Bitcoin Looks Like a Bubble, Warns Israel Securities Authority Chief

Business in Brief: Ceragon wins giant Indian order ■ Therapix to begin Tourette's study ■ Leumi, Bank of China to lend to Israeli firms ■ stocks fall after four-day rally

Bitcoin logos at the Inside Bitcoins conference and trade show in New York, April 7, 2014.
Bitcoin logos at the Inside Bitcoins conference and trade show in New York, April 7, 2014. Mark Lennihan / AP

In what may have been his last public address before stepping down as chairman of the Israel Securities Authority, Prof. Shmuel Hauser warned about the cryptocurrency phenomenon. “[Bitcoin] looks like a bubble, smells like a bubble, behaves like a bubble and feels like a bubble, which explains the increase from $2,000 to $11,000 in a few months – and then suddenly a 20% drop. The chase after bitcoin reminds me of the 19th-century gold rush,” he told an ISA conference Monday. Hauser noted that this year the value of all cryptocurrencies grew 16-fold, from $18 million to $300 billion. “We need to distinguish between blockchain [technology], bitcoin and initial coin offerings. Blockchain is a legitimate technology that will be a part of our lives,” he said. Regarding ICOs, he said Israel should adopt a “friendly” regulatory approach while ensuring that digital currencies don’t become a vehicle for dubious firms as did binary options. (Shelly Appelberg)

Ceragon rallies after winning giant Indian orders
Ceragon shares soared Monday after the maker of wireless backhaul equipment said it won $66 million in orders from an unnamed customer in India. These orders bring the total orders for Ceragon’s products and related professional services from top mobile operators in India to over $100 million during the second half of 2017, the company said. Ceragon said orders for its IP-20 platform were growing as Indian operators cope with a boom in data usage, a trend it said would likely continue for another two years. Shipments for the latest orders will begin in December, with most of the revenue being booked in the first half of next year. “The receipt of these orders improves management’s visibility and reinforces its confidence in the expectation of a quarterly revenue run rate of between $75 million and $80 million for the fourth quarter of 2017 and into 2018,” said Ceragon, whose shares ended 14.1% higher at 7.58 shekels ($2.17). (Omri Zerachovitz)

Therapix due to begin study of a cannabinoid-based Tourette’s treatment
Therapix Biosciences said Monday it expects to have the results from its mid-stage trial of a cannabinoid-based drug for treating Tourette’s syndrome by the end of March. The treatment is due to begin a Phase IIa study at Yale, where it will assess the drug, which combines a synthetic cannabinoid already approved by the U.S. Food and Drug Administration with a fatty acid derivative called palmitoylethanolamide, or PEA. Therapix believes PEA may increase the efficacy of the cannabinoid while lowering the required dosage and reducing adverse effects. “We estimate the opportunity in Tourette’s to be about $1.5 billion in the United States,” Chief Financial Officer Josh Blacher told Reuters. Chief Technology Officer Adi Zullof-Shani said around 200,000 U.S. patients have the condition and twice that number suffer from acute tic disorder. Shares of Therapix, which listed on Nasdaq in March, were up 3.3% at $5.32 around noon in New York on Monday. (Reuters)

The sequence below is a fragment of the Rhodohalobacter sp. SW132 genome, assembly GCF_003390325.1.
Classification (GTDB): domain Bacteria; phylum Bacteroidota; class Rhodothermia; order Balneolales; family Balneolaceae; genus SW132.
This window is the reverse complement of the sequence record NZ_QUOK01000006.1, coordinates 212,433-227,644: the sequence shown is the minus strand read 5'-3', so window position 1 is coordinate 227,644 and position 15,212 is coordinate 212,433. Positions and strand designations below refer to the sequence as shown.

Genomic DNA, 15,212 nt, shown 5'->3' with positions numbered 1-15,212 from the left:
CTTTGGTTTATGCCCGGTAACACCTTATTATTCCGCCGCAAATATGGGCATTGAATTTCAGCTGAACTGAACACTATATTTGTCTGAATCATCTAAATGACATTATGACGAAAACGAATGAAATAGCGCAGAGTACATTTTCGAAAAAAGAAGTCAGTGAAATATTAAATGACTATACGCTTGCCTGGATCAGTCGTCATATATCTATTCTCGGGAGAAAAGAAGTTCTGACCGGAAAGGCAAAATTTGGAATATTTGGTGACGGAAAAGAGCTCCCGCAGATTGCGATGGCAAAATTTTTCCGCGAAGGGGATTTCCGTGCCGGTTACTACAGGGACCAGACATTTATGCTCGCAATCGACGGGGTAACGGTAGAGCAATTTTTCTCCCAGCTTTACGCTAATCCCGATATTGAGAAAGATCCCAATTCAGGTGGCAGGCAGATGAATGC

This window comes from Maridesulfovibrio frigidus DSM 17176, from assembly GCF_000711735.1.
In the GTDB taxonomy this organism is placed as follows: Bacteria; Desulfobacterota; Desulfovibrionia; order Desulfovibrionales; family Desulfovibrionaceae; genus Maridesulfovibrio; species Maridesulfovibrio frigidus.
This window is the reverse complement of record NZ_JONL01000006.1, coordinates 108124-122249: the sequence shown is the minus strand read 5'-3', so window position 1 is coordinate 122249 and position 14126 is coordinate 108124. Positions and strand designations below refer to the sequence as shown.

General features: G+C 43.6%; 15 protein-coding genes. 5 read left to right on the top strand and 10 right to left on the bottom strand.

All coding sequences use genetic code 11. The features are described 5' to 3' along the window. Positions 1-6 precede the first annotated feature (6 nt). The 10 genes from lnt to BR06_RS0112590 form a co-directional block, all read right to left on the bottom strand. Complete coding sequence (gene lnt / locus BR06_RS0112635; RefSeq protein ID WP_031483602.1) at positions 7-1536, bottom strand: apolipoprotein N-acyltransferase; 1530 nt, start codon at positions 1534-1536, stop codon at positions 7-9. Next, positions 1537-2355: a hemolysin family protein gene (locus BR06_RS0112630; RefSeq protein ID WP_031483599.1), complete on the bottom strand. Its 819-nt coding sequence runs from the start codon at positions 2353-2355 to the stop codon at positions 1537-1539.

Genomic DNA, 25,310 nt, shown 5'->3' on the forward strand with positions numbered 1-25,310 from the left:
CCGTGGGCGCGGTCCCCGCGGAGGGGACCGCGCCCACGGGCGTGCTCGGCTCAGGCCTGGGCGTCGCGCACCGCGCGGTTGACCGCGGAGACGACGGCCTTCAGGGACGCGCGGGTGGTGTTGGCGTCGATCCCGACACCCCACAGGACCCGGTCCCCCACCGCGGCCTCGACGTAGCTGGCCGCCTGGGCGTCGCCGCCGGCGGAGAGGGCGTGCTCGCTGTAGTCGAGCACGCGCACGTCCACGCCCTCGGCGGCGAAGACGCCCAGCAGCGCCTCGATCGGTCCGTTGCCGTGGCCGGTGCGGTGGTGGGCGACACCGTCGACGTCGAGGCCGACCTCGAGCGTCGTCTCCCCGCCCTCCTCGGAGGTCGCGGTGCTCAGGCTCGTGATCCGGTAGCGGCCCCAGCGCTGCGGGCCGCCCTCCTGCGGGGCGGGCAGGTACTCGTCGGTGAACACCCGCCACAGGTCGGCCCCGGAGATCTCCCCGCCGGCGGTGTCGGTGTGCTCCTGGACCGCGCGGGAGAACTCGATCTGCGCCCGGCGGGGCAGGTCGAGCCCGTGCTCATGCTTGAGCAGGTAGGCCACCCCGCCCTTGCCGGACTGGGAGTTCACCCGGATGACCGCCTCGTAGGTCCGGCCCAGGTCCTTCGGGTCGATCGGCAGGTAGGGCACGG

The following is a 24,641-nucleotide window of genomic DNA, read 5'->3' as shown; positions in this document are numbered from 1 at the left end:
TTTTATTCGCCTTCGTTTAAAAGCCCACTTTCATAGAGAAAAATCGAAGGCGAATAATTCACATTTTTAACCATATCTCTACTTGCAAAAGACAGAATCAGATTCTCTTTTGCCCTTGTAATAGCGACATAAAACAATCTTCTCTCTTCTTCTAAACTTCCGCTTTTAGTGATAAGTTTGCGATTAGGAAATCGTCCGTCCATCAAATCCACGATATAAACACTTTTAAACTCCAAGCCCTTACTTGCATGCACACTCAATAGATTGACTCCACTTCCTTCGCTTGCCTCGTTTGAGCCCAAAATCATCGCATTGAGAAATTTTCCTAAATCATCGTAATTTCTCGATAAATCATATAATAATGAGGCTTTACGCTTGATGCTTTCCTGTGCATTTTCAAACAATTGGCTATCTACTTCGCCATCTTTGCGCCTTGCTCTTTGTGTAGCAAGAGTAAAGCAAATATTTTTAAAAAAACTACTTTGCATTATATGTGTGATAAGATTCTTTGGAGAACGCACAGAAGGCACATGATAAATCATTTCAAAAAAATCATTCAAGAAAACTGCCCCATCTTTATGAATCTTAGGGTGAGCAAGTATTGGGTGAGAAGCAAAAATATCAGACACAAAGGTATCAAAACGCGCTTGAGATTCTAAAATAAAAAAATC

Leumi, Bank of China sign deal to grant credit to Israeli firms
Bank Leumi, Israel’s second-largest lender, said it signed a deal with Bank of China to make it easier for Israeli companies to receive financing for their operations in China. Under the deal, Israeli companies operating in China will be able to receive up to $200 million in credit in the local currency, the yuan, through either a credit line to be established jointly between the two banks or with Bank of China providing the credit that is backed by Leumi. Foreign companies with operations in China typically have had difficulty in obtaining credit from local banks, Leumi said. Chairman David Brodet noted that the Chinese market is undergoing major changes, shifting from an export-based economy to one based on local spending. “This change of direction allows foreign companies, including Israeli companies, to penetrate the Chinese economy and market their goods in it,” Brodet said. (Reuters)

Tel Aviv shares post decline after four-session rally
Tel Aviv shares turned lower on Monday after four sessions of gains as the energy and technology sectors fell. The benchmark TA-35 index closed 0.3% lower at 1,466.28 points, while the TA-125 fell 0.35% to 1,334.07, on turnover of 1.14 billion shekels ($330 million). Tamar Petroleum was the standout loser in the oil and gas sector, tumbling 4% to 19.72 shekels after announcing talks to buy part of Noble Energy’s stake in the Tamar gas field. TowerJazz led techs lower, shedding 3% to 121 shekels, while Mazor Robotics dropped 2.15% to 93.94 on reports its CEO was being questioned for alleged insider trading. Teva Pharmaceuticals fell 1.1% to 53.03, but volume leader Bank Leumi advanced 1.2% to 19.93 and El Al Airlines led TA-125 gains on a 3.8% rise to 1.59. Mimun Yashir raised 320 million shekels at 1.9% in a private bond placement, 120 million more than planned. (Guy Erez)